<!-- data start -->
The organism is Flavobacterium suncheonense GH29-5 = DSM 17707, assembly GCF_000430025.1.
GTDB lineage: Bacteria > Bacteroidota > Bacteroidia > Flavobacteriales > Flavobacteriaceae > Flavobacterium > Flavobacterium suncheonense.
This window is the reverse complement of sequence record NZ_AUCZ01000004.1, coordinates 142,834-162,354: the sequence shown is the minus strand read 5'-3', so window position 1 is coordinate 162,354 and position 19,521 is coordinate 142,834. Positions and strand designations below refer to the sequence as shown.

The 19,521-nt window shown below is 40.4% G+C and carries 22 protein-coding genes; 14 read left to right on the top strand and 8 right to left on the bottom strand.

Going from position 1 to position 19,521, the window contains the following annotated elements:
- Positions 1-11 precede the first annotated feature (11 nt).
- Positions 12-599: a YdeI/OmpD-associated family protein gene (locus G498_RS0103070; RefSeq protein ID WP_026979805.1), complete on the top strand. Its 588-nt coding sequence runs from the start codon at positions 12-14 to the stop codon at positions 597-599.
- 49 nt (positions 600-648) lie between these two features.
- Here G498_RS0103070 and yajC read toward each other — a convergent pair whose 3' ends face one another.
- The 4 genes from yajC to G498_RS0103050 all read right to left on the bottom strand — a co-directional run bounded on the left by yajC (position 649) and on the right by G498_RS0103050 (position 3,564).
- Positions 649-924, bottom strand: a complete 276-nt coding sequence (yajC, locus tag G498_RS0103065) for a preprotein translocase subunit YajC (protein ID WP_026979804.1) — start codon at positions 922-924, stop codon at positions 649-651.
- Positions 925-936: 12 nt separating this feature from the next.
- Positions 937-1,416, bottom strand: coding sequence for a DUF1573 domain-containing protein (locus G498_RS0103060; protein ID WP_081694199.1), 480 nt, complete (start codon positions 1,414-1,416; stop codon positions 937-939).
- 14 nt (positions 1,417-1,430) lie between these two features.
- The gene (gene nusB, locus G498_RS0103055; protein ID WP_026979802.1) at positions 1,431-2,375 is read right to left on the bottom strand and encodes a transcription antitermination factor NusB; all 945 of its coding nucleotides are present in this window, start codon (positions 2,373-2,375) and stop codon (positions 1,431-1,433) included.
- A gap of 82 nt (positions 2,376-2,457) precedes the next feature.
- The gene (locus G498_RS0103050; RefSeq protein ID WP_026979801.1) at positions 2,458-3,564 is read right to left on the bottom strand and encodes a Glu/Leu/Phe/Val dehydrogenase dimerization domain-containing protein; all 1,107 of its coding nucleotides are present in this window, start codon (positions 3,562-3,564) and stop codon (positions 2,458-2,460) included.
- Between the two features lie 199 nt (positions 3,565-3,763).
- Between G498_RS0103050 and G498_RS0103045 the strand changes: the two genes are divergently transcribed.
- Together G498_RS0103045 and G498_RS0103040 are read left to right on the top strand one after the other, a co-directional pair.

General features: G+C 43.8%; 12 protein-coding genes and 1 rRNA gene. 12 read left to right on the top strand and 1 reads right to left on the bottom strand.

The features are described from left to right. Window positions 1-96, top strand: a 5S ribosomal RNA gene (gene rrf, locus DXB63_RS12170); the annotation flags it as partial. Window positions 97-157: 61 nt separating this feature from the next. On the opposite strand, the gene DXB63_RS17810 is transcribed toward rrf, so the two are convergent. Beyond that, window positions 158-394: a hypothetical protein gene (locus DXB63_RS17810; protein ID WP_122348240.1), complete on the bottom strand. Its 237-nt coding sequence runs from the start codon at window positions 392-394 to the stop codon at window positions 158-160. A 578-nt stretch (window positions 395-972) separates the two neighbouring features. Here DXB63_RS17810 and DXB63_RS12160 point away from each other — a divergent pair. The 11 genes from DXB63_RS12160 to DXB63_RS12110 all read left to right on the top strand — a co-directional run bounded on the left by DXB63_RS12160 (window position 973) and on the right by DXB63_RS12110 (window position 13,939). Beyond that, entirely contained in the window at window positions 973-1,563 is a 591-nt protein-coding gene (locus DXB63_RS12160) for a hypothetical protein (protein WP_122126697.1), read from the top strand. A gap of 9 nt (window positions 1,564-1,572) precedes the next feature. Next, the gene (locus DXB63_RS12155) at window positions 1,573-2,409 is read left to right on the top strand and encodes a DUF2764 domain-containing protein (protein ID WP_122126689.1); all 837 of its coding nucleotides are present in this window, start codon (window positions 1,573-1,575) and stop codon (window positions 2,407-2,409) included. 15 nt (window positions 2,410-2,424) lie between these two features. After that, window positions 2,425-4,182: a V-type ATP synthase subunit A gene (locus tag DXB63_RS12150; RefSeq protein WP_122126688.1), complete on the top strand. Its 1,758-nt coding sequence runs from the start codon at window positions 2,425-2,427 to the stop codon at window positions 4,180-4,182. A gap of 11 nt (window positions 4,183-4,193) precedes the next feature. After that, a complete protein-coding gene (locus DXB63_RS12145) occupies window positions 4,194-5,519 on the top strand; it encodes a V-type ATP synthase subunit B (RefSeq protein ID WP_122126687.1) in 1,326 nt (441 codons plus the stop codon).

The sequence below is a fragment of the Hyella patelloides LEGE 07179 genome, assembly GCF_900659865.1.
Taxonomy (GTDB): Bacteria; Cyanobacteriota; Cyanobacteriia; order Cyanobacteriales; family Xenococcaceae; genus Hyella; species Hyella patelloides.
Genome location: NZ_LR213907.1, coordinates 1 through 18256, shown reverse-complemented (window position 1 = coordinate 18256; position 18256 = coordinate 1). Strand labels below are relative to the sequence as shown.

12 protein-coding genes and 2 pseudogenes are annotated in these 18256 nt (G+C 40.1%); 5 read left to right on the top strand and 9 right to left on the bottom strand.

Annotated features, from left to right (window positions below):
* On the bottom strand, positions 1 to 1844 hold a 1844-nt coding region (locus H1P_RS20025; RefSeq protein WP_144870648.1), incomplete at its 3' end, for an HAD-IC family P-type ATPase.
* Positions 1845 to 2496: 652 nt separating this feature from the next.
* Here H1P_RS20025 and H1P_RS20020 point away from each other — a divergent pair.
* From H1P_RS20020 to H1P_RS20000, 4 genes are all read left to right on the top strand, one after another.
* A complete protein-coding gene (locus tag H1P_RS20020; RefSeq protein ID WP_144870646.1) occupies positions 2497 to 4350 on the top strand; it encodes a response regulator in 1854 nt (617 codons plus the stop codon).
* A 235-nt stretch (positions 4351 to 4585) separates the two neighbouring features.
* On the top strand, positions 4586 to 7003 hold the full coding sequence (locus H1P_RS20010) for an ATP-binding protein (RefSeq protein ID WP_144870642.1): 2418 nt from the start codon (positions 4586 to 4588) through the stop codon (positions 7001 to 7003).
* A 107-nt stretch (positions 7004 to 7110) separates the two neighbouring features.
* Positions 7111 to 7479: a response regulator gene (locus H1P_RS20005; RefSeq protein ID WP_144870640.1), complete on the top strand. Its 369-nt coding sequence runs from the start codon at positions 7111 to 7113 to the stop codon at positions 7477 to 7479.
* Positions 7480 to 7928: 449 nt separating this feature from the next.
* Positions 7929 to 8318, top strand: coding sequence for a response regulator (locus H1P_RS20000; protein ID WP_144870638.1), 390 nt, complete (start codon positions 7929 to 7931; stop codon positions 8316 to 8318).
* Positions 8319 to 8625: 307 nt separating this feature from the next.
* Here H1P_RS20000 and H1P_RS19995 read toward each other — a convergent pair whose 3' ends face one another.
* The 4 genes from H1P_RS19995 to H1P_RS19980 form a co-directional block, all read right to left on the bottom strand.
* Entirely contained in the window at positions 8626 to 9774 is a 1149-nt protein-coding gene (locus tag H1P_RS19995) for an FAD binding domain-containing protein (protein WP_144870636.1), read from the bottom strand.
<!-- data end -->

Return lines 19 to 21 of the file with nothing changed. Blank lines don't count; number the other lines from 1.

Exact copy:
- Between G498_RS0103050 and G498_RS0103045 the strand changes: the two genes are divergently transcribed.
- Together G498_RS0103045 and G498_RS0103040 are read left to right on the top strand one after the other, a co-directional pair.

General features: G+C 43.8%; 12 protein-coding genes and 1 rRNA gene. 12 read left to right on the top strand and 1 reads right to left on the bottom strand.